2 RecallWe discussed What Makes Us and what influences human behaviour over the past few daysToday, we will examine how Culture perpetuates itself from generation to generationAnthropologists often regard culture as an Agent of Socialization, and Kinship Systems as the main transmitter
3 Socialization & it’s Agents Socialization is a continuous process whereby an individual acquires a personal identity & learns the norms, values, behaviour, and social skills appropriate to their social positionSocialization takes place through interactions w/ others (sometimes referred to as social contact)Interactions can be intentional or unintentionalAnthropologists (as well as sociologists & social psychologists) believe there are a number of ways or methods in which PPL become socializedThese methods of socialization are called agents of socialization
4 Socialization Terminology Norms: rules that indicate what ppl should do or how they should actValues: standards of what is considered right & wrongStatus: the position a person has w/in a social institutionPrimary Agents of SocializationAre the most important agents of socialization /c they shape the life/behaviour of individual’s when they are childrenIncludes - Family & FriendsSecondary Agents of SocializationAre typically institutions (places) that help an individual find their place in societyIncludes - school, work, religion
5 Kinship SystemsAnthropologists believe kinship systems (family) is the most important agent of socializationWhy Kinship?Kinship determinesWhom we are related tooWhom we must show respect tooWho owes respect to youFamily relationships define who we are as individuals & how we see others in their society
7 Types of Kinship Systems & Key Terms Matrilineal: ppl trace their ancestry through their mothersPatrilineal: ppl trace their ancestry through their fathersBilineal: ppl trace their ancestry through both parentsLineage: male relatives capable of tracing their ancestry back to one direct personClan: group of several lineages in which ppl are related but cannot always trace exact ancestral relationships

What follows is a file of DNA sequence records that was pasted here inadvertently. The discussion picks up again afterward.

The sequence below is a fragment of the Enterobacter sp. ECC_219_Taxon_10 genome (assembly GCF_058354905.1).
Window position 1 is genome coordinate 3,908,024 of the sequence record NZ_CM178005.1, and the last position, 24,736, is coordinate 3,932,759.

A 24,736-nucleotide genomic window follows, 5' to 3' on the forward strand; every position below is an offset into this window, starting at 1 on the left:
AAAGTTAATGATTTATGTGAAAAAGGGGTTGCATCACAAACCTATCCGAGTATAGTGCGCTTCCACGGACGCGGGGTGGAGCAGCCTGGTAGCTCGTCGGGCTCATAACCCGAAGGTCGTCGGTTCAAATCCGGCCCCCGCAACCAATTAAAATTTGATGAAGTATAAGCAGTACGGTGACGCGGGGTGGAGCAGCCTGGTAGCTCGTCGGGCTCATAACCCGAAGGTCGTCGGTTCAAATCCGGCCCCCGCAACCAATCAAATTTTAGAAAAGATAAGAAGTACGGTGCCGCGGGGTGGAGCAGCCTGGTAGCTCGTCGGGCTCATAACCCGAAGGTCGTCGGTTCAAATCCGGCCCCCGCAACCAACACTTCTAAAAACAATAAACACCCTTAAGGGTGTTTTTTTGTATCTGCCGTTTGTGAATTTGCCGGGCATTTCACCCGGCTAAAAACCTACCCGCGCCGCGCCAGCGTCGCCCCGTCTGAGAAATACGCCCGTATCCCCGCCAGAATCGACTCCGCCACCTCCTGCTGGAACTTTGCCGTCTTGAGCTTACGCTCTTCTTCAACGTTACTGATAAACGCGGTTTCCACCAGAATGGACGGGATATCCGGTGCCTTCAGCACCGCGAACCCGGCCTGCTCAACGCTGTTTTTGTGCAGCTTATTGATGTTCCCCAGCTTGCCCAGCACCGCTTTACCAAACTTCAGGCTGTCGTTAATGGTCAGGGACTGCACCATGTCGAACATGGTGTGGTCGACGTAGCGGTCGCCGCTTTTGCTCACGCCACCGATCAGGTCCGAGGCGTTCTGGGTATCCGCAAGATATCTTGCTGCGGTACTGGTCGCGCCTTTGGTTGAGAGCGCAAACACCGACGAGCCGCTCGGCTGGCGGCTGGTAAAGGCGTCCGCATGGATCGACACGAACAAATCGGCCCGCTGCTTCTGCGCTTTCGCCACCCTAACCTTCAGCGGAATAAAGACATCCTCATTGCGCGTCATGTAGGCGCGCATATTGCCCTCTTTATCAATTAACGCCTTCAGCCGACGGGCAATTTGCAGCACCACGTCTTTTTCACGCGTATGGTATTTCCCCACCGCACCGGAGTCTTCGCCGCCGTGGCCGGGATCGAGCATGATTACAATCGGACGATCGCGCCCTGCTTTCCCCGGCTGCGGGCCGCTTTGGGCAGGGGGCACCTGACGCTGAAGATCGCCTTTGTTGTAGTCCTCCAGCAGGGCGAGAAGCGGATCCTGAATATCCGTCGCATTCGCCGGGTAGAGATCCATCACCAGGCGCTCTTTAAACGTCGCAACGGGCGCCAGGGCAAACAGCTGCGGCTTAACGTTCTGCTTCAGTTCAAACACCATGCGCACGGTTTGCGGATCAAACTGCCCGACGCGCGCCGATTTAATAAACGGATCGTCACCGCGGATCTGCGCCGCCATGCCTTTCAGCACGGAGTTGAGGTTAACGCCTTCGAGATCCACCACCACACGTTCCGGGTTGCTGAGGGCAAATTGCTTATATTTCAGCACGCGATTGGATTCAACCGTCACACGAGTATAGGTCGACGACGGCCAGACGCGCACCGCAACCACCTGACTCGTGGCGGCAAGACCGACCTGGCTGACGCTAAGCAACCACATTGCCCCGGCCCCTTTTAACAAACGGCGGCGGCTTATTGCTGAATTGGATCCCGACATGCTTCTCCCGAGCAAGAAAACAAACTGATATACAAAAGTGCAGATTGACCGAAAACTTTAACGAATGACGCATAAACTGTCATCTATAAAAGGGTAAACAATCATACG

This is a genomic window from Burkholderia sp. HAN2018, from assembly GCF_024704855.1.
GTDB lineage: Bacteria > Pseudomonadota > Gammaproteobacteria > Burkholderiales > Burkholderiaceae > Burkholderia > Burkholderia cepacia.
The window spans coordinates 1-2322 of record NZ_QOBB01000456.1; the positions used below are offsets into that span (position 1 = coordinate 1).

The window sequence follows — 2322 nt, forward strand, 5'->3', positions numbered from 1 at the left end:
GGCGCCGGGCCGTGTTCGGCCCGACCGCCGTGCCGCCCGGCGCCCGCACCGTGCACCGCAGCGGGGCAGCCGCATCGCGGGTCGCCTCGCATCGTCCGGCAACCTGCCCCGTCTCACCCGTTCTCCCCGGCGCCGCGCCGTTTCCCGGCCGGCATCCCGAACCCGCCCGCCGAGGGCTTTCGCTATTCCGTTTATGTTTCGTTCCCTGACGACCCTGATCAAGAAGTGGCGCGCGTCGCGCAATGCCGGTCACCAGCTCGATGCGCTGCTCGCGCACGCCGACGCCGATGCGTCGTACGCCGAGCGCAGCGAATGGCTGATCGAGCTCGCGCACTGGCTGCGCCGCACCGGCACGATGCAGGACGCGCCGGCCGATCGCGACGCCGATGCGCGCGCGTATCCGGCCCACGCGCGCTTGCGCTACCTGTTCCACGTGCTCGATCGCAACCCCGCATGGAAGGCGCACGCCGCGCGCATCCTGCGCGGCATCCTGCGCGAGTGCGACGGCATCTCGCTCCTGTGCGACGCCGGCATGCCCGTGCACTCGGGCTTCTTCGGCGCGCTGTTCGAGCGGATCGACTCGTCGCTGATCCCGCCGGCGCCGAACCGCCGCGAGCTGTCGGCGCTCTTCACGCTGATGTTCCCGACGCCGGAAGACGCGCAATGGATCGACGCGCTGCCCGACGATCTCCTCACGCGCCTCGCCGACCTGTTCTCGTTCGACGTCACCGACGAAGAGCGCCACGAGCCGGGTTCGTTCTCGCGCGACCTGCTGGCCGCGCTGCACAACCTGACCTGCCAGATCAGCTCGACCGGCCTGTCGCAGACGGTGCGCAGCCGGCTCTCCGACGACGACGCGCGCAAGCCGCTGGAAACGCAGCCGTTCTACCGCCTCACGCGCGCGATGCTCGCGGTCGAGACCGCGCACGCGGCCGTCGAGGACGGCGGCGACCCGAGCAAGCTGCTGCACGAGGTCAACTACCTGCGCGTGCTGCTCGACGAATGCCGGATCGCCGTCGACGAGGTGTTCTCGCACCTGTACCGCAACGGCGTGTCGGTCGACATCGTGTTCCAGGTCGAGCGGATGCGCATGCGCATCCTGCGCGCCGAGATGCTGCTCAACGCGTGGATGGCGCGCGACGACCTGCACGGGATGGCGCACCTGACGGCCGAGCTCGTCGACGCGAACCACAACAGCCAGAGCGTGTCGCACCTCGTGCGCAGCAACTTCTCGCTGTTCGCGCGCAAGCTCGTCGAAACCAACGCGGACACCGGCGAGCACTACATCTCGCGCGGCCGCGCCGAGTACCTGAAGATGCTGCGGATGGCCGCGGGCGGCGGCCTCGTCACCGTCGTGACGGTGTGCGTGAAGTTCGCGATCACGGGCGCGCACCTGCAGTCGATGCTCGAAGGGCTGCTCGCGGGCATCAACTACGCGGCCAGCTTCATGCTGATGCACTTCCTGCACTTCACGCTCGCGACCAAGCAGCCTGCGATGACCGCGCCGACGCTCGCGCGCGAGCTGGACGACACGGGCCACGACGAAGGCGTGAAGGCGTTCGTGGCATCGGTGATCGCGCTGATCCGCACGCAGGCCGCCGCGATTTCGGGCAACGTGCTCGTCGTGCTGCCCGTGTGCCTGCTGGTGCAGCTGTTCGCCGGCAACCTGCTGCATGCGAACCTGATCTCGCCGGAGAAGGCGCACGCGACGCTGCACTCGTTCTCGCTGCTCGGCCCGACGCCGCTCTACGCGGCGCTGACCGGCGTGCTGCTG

8 Stop & Reflect What kinship system does your family follow? How does your kinship system determine yours sense of self?How would immigration and/or emigration affect kinship systems?
9 Marriage: Perpetuator of Socialization Marriage is a cultural institution in MOST culturesVaries in appearance & practice b/w culturesAnthropologists agree that marriage defines social relationships to provide for the survival & socialization of childrenIt defines rights & obligations of 2 PPL in terms of sex, reproduction, work and social rolesCreates new relationships b/w families & kin groups
10 Marriage in Canada: Do You Know it’s History? As a class let’s discuss the following questionsWhat would marriage look like in prior to 1960?(i.e. ethnically, religiously, social class, etc)What happened to children born out of wedlock?What type of marriage became popular after 1960?How have marriages changed since the 1990s?What important marriage function, is NOT being fulfilled by many couples today?
11 Arranged Marriage, the Most Common? Arranged marriages are set-up by someone other than the people getting marriedInteresting fact: 5-7% of arranged marriages fail, 50% of nonarranged marriages failWhy?Shaped by beliefs that child-rearing, economic relationships, & uniting kin groups are more important than love
12 Types of MarriageMonogamy: relationship where an individual has 1 partnerPolygamy: marriage that involves multiple partnersPolygyny: marriage b/w 1 husband & multiple wives (permitted in 80% of world cultures)Polyandry: marriage b/w 1 wife & multiple husbands (practiced in less than 1% of all world cultures)What types of marriage are legal in Canada?Why is this form of marriage strange considering the N. American divorce rate?
13 Family Roles & Cultures W/ marriage comes familiesFamily members have specific rolesFather, mother, son, daughter, etc…Roles differ depending on culture hwr,ALL members have obligations to familyObligations may be to nuclear members or extended members (aunts, uncles, etc)These roles also shape how we act & view the worldThink about the following roles & who performs them in your house; repairs, cleaning, income, meal prep, organizing activities, etc…What roles do you play?What obligations do you have w/in each role?
14 Family Roles & Self-Concept How do families influence our self-concept?Studies on Western & Eastern societies show similarities & differencesSimilaritiesDifferencesPPL perceive self positivelyPPL feel that they are good or valuableSelf-enhancementWesterners see themselves more positively than they really areBlame for a bad mark is typically placed elsewhereMistake, bad luck, teacher’s faultAsian culture motivated by shameMotivates to avoid bad marksTo be “good” you avoid humiliation (better study!)
15 Kinship & MarriageUsing your knowledge of kinship systems & marriage to answer the following questionsHow does kinship & marriage influence or shape an individual’s identity?Explain how an individual growing up in a matrilineal-polyandry culture may view the world differently than someone from a bilineal- monogamous culture?According to anthropologists, how are social norms, values, and behaviours transferred from one generation to the next?